After being deserted by the two church members, Judge King began fellowshipping with whomever the Spirit of the Lord directed him.  As a strong preacher (accompanied by his brother, Joe), Judge was loved by many as he sang and preached; his two sons, Ulysses and Saunders, sang and played the banjo, guitar, and piano as thousands of souls came to the Lord.  As a result of Judge King’s charisma and anointing, there were some in the Los Angeles area who donated or willed church properties to him and the Christ Holy Sanctified Church in the furtherance of the organization.  Despite Judge King having the rights to these properties, he did not believe in striving with those who did not want him to have these properties.  As said by Bishop Ulysses King, Sr., “We did not believe that the church’s affairs involving the Saints of God should ever be settled by the court system.”  And, because of the fellowship and friendships with E.R. Driver of the Church of God in Christ, W.M.A. Washington of the Church of Christ Holiness, and Aimee Semple Mc Pherson of Angelus Temple Foursquare Church, Judge King did not to set up assemblies in Los Angeles during those early years but opted to keep the peace among the brethren.

In 1923, Judge King left Los Angeles and went to Weed and Oroville, California setting up churches in both towns.  Unfortunately, due to religious hatred and racial prejudice, the Oroville church building was burned down by arsonists who set fire to the building.  These men later confessed saying, “We resented the singing, shouting, and the music.”   But persecution did not block Judge King as he moved on to Fresno, California.  Choosing Fresno was as a result of Judge King’s acquaintance with Mother Emma and Elder Henry Cotton, and this opened many doors to a wide fellowship with many other holiness groups.  The Cottons were extremely dear and close to the ministry of Christ Holy Sanctified Church.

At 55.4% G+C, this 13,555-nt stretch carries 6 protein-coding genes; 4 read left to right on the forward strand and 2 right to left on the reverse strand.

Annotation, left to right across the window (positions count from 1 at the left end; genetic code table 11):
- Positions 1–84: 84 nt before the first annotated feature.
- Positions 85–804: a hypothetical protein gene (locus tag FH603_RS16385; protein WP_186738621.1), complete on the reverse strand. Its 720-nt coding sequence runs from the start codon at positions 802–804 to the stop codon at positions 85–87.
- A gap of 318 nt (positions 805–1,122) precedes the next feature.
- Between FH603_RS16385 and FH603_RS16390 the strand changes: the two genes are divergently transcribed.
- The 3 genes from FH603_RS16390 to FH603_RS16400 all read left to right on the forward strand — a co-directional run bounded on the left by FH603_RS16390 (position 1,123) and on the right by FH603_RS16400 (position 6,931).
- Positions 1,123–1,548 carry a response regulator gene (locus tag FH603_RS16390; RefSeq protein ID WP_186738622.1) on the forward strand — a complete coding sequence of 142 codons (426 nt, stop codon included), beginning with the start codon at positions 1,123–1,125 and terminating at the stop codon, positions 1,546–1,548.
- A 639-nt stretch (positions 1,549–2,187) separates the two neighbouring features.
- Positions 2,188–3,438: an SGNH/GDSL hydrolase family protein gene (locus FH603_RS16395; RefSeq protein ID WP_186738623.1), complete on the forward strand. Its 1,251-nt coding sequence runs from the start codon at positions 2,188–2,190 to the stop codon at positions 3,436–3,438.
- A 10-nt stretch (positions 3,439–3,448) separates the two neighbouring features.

In 1925, Judge and Sarah King moved to Oakland, California after setting up churches in San Francisco.  New doors opened as Judge King began preaching on 7th Street in West Oakland; thousands of souls were saved and baptized with the Holy Ghost and, for many years, Oakland, California became the center of his ministry.  But the fountainhead of the organization, Louisiana, was not neglected or forgotten.  Year after year, conventions were held in Louisiana with those who had not been persuaded or proselytized into other groups; they all came back to Louisiana where it was hoped a large convention site would be erected.  But because of the lack of unity, the convention site was never built and the convention was later moved from Louisiana to Jasper, Texas where it remained until 1945.

In 1939, evangelism crusades and powerful revivals started sweeping the southern and mid west portions of the United States.  Mother A.L. Money who was small in stature but a giant spiritually, preached under the power of the Holy Ghost.  Men laid down their guns, tore down their whiskey stills, and stopped their gambling after they became sanctified.  Women started dressing modestly, taking care of their children, and stopped dipping snuff after they were delivered from the bonds of sin.  A great harvest of souls came into the Christ Holy Sanctified Church, and many of those who were saved in “thirty nine” (1939) became prominent leaders in the church.